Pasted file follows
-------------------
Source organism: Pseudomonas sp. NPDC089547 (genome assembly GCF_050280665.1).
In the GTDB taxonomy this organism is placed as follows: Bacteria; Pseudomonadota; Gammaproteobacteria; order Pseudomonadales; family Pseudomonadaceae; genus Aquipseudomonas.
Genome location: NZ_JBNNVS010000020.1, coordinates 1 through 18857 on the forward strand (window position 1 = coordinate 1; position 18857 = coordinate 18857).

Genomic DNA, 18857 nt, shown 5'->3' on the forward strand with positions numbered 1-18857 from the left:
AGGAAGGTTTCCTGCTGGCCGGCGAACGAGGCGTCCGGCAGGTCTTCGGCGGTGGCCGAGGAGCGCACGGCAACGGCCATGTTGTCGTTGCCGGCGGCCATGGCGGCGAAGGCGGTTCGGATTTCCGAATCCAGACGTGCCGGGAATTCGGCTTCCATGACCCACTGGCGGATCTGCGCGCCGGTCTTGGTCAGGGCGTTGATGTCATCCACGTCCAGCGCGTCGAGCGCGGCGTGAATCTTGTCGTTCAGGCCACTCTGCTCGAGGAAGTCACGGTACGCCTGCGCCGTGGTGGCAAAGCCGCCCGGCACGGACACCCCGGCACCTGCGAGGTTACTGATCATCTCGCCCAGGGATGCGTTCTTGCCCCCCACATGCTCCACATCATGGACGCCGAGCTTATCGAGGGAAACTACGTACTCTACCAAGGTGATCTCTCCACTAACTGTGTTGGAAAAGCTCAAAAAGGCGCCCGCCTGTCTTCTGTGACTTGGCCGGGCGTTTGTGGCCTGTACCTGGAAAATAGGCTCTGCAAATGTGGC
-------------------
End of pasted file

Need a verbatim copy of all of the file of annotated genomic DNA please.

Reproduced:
Source organism: Pseudomonas sp. NPDC089547 (genome assembly GCF_050280665.1).
In the GTDB taxonomy this organism is placed as follows: Bacteria; Pseudomonadota; Gammaproteobacteria; order Pseudomonadales; family Pseudomonadaceae; genus Aquipseudomonas.
Genome location: NZ_JBNNVS010000020.1, coordinates 1 through 18857 on the forward strand (window position 1 = coordinate 1; position 18857 = coordinate 18857).

Genomic DNA, 18857 nt, shown 5'->3' on the forward strand with positions numbered 1-18857 from the left:
AGGAAGGTTTCCTGCTGGCCGGCGAACGAGGCGTCCGGCAGGTCTTCGGCGGTGGCCGAGGAGCGCACGGCAACGGCCATGTTGTCGTTGCCGGCGGCCATGGCGGCGAAGGCGGTTCGGATTTCCGAATCCAGACGTGCCGGGAATTCGGCTTCCATGACCCACTGGCGGATCTGCGCGCCGGTCTTGGTCAGGGCGTTGATGTCATCCACGTCCAGCGCGTCGAGCGCGGCGTGAATCTTGTCGTTCAGGCCACTCTGCTCGAGGAAGTCACGGTACGCCTGCGCCGTGGTGGCAAAGCCGCCCGGCACGGACACCCCGGCACCTGCGAGGTTACTGATCATCTCGCCCAGGGATGCGTTCTTGCCCCCCACATGCTCCACATCATGGACGCCGAGCTTATCGAGGGAAACTACGTACTCTACCAAGGTGATCTCTCCACTAACTGTGTTGGAAAAGCTCAAAAAGGCGCCCGCCTGTCTTCTGTGACTTGGCCGGGCGTTTGTGGCCTGTACCTGGAAAATAGGCTCTGCAAATGTGGC